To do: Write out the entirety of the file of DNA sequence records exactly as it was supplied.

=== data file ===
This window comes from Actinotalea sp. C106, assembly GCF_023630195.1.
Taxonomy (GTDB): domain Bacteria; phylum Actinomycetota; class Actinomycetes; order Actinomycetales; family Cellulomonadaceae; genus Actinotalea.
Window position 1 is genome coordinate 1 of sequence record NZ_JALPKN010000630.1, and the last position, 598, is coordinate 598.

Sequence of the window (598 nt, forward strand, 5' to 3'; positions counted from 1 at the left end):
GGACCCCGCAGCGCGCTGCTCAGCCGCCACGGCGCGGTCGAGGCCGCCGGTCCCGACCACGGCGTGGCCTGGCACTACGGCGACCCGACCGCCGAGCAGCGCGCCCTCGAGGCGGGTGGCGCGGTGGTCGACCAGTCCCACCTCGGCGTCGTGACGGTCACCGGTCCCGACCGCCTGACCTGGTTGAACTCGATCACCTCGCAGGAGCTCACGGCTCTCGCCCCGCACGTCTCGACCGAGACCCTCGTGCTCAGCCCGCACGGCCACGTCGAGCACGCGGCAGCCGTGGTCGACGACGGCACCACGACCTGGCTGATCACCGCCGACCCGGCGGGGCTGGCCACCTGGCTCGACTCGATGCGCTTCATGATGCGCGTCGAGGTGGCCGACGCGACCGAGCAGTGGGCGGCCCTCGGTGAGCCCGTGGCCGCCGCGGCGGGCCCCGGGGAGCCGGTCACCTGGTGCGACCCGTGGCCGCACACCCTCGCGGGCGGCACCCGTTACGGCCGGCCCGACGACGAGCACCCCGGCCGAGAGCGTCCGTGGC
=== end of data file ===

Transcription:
This window comes from Actinotalea sp. C106, assembly GCF_023630195.1.
Taxonomy (GTDB): domain Bacteria; phylum Actinomycetota; class Actinomycetes; order Actinomycetales; family Cellulomonadaceae; genus Actinotalea.
Window position 1 is genome coordinate 1 of sequence record NZ_JALPKN010000630.1, and the last position, 598, is coordinate 598.

Sequence of the window (598 nt, forward strand, 5' to 3'; positions counted from 1 at the left end):
GGACCCCGCAGCGCGCTGCTCAGCCGCCACGGCGCGGTCGAGGCCGCCGGTCCCGACCACGGCGTGGCCTGGCACTACGGCGACCCGACCGCCGAGCAGCGCGCCCTCGAGGCGGGTGGCGCGGTGGTCGACCAGTCCCACCTCGGCGTCGTGACGGTCACCGGTCCCGACCGCCTGACCTGGTTGAACTCGATCACCTCGCAGGAGCTCACGGCTCTCGCCCCGCACGTCTCGACCGAGACCCTCGTGCTCAGCCCGCACGGCCACGTCGAGCACGCGGCAGCCGTGGTCGACGACGGCACCACGACCTGGCTGATCACCGCCGACCCGGCGGGGCTGGCCACCTGGCTCGACTCGATGCGCTTCATGATGCGCGTCGAGGTGGCCGACGCGACCGAGCAGTGGGCGGCCCTCGGTGAGCCCGTGGCCGCCGCGGCGGGCCCCGGGGAGCCGGTCACCTGGTGCGACCCGTGGCCGCACACCCTCGCGGGCGGCACCCGTTACGGCCGGCCCGACGACGAGCACCCCGGCCGAGAGCGTCCGTGGC